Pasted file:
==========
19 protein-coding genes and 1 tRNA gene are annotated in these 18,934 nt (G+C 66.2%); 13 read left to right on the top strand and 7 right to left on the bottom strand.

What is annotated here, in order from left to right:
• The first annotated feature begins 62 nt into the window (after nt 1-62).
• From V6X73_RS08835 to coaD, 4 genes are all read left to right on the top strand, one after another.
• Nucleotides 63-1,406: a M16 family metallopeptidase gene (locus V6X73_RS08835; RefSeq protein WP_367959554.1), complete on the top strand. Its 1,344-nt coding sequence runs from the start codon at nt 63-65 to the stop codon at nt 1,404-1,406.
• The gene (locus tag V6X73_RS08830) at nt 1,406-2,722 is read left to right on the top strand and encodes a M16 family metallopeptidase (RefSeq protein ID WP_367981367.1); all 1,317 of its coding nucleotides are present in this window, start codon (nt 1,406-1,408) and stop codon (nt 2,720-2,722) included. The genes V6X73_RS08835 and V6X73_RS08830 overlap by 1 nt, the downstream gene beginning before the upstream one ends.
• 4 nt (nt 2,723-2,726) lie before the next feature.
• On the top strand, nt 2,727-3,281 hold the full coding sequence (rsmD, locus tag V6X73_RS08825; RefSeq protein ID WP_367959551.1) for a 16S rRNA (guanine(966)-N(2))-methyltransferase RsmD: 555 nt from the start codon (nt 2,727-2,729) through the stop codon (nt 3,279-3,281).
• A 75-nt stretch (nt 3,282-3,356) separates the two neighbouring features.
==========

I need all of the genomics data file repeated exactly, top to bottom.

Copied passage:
19 protein-coding genes and 1 tRNA gene are annotated in these 18,934 nt (G+C 66.2%); 13 read left to right on the top strand and 7 right to left on the bottom strand.

What is annotated here, in order from left to right:
• The first annotated feature begins 62 nt into the window (after nt 1-62).
• From V6X73_RS08835 to coaD, 4 genes are all read left to right on the top strand, one after another.
• Nucleotides 63-1,406: a M16 family metallopeptidase gene (locus V6X73_RS08835; RefSeq protein WP_367959554.1), complete on the top strand. Its 1,344-nt coding sequence runs from the start codon at nt 63-65 to the stop codon at nt 1,404-1,406.
• The gene (locus tag V6X73_RS08830) at nt 1,406-2,722 is read left to right on the top strand and encodes a M16 family metallopeptidase (RefSeq protein ID WP_367981367.1); all 1,317 of its coding nucleotides are present in this window, start codon (nt 1,406-1,408) and stop codon (nt 2,720-2,722) included. The genes V6X73_RS08835 and V6X73_RS08830 overlap by 1 nt, the downstream gene beginning before the upstream one ends.
• 4 nt (nt 2,723-2,726) lie before the next feature.
• On the top strand, nt 2,727-3,281 hold the full coding sequence (rsmD, locus tag V6X73_RS08825; RefSeq protein ID WP_367959551.1) for a 16S rRNA (guanine(966)-N(2))-methyltransferase RsmD: 555 nt from the start codon (nt 2,727-2,729) through the stop codon (nt 3,279-3,281).
• A 75-nt stretch (nt 3,282-3,356) separates the two neighbouring features.